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THE WESTERN STAR, 16 April 1898
Obituary of AUGUSTA M. GIBSON
DEATH OF MISS A.M. GIBSON.

A Sad Death - One of the Teachers in the Schools - A Well Known and Promising Life Cut Short.

The death of Miss Augusta M. Gibson, which occurred at her boarding residence in this city, at 3:40 o'clock Tuesday evening, April 12, was sudden and unexpected and was a shock to the community. The burden of grief that has fallen upon her father and mother who idolized her, cannot be told, and the sorrow of her friends and relatives is too profound for public mention.

A week before her death she was in the full vigor of health with life stretching out before her in all its varied promises and joys, but now her happy face will be seen no more. She was the teacher in the primary room of Coldwater's city schools and was loved by her pupils as only little tots from 6 to 10 years old can love a teacher. On Wednesday of last week she felt indisposed and took to her bed at Mrs. Stafford's residence and another teacher took her place temporarily. It was thought by all her friends, her sickness was only temporary and a case of la grippe. Last Saturday her mother came up from Protection, and she seemed
to grow better under the doctor's care, and all the while her friends and little scholars flocked to see her. Monday her father visited her and it was thought she was much better, and he returned home. But at six
o'clock on the same evening she was taken much worse, and it was not until Tuesday morning that fears were entertained for her recovery.

But from the time of her relapse, she begun to sink rapidly and in the afternoon of Tuesday, about the time her school was dismissed for the day, she sank to rest, surrounded by her mother and a few friends. There
has been some question as to the immediate and sudden cause of her death, but the doctors in attendance believe it was from internal hemorrhage, or the bursting of an abscess.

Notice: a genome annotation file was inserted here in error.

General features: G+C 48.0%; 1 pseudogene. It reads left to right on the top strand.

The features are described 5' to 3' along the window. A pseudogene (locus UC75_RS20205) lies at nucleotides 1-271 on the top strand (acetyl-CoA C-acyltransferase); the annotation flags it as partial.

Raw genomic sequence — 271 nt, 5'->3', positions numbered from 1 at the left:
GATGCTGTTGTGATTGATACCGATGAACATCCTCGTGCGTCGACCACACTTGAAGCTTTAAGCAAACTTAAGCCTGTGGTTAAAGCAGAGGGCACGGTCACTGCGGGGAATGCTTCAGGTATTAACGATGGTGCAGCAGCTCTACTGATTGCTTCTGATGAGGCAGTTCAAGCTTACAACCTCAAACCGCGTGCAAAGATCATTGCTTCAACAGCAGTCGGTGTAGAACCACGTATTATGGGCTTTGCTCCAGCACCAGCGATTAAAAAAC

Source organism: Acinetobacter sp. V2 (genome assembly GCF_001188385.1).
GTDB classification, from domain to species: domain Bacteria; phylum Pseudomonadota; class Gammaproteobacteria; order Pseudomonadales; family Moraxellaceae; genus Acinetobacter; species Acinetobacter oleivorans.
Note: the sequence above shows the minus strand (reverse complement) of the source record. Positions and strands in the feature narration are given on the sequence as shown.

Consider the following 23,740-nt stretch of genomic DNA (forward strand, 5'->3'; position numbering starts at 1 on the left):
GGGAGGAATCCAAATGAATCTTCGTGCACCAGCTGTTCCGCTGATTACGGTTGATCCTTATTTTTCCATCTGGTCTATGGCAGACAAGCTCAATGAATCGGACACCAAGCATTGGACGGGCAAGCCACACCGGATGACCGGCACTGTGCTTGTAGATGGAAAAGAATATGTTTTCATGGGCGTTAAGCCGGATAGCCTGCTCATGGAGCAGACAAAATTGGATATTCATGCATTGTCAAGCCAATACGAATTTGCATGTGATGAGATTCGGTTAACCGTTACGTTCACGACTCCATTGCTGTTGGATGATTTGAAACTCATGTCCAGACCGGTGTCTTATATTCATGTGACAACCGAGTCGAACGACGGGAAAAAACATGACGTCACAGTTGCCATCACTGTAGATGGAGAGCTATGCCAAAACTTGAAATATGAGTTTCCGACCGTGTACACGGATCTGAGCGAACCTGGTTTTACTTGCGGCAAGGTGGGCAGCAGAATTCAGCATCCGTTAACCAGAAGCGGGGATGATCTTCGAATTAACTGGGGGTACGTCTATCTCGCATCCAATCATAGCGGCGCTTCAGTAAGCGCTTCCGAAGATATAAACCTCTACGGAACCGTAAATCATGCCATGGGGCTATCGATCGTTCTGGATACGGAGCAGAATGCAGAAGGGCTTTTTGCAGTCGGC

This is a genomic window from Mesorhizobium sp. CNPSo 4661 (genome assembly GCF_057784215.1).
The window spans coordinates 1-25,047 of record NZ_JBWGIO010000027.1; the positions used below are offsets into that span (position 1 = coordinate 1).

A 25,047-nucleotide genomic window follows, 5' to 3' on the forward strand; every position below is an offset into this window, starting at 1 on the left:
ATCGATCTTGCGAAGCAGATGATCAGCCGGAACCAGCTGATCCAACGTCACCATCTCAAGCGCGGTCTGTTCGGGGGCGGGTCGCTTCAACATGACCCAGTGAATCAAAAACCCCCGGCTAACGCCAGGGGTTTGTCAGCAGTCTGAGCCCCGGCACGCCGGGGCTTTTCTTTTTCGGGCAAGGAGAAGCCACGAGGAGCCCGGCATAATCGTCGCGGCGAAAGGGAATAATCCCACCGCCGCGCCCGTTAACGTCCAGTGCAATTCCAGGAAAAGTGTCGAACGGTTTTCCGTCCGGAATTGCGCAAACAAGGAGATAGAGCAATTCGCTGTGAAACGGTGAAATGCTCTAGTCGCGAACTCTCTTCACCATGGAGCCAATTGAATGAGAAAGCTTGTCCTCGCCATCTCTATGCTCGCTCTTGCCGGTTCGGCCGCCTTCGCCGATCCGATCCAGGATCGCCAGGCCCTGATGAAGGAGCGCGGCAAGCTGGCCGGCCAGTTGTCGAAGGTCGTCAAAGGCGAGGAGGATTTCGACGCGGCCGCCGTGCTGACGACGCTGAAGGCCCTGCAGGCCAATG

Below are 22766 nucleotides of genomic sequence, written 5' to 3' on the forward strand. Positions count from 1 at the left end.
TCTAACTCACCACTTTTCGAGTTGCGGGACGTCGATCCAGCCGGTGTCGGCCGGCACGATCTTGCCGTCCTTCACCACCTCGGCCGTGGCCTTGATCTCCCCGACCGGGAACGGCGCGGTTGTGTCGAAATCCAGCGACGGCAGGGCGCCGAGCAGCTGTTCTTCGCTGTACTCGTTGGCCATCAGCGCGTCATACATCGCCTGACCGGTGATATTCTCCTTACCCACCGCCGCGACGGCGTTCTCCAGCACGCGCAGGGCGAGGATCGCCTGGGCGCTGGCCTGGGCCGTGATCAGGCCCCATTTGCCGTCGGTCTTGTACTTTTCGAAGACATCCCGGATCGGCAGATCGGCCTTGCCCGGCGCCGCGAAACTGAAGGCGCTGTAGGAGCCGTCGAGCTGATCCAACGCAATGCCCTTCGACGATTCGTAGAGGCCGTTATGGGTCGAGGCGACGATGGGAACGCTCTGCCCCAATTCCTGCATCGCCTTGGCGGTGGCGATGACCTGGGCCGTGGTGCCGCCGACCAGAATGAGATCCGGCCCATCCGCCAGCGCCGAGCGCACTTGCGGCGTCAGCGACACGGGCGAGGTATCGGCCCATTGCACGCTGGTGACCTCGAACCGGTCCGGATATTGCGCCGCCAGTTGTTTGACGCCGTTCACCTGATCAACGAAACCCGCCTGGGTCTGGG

Augusta M. Gibson was born in Marshall county, West Virginia, Aug. 23, 1870, and died at the age of 27 years, 7 months and 19 days. She was the youngest child of Mr. and Mrs. W. P. Gibson, of Protection, and she with her parents have resided at Protection since the early settlement of the county - some 12 or 13 years. At the age of 7 years, she professed conversion and at the age of 11 united with the M. E. church. It is not for us to say that she was a Christian - but we verily believe that if there are any true Christians in the community that she would come as near bearing the title as any one we know. Always cheerful and happy, she dispensed the sweet savor to all around her. Pure and irreproachable
in character, tender, gentle and loving in her family relations and kind and considerate to all whom she came in contact, was the nature of this young woman, and it is no wonder that she numbered her friends by the
score. She was an earnest worker in the church and Sabbath school. She had been a teacher in the public schools for some years in the county and was among the few that held first grade certificates. She was but recently appointed by the commissioners as a member of the board of examiners of the county.

Thus it is, that death with his keen sickle, cuts down those who are young with every prospect of happiness before them as well as the old who have finished the race. Young, enthusiastic and strong, no one would
have believed that she would be called so soon. She died as she had lived, smiling, with no cloud, no word, save that of encouragement and peace. The community mourns her untimely death and extends condolence to
her grief stricken father and mother who have been robbed of the sunbeam of their old age.

The Coldwater schools closed Wednesday in respect to the memory of the deceased and the late teacher's pupils, about 40 in number, marched to the church to take a last look at their departed instructor. It was a
touching spectacle and tribute.

The funeral ceremonies were conducted at the M. E. church at 1:30 o'clock Wednesday afternoon, Rev. C. M. Gray pronouncing an eloquent funeral sermon to a church full of sorrowing friends. The remains were
followed to the city cemetery by a long cortege of vehicles full of people to witness the last ceremonies of respect to the dead.

"For life is so burdened with trouble and pain,
With sorrows, and sin and temptation,
And those, whom the Master loves dearest of all,
He blesses with early translation,
He keeps them so guarded, so sheltered from harm,
Secure from all shadow of sadness,
No tumult on earth in the days that shall come,
Can touch them or lessen their gladness."
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Card of Thanks.
We extend our heartfelt thanks to our many friends, who have been so kind and indefatigable in their attendance through the illness and death of our dear daughter, Augusta.
Mr. and Mrs. W. P. Gibson.
Transcribed and Contributed by Shirley Brier


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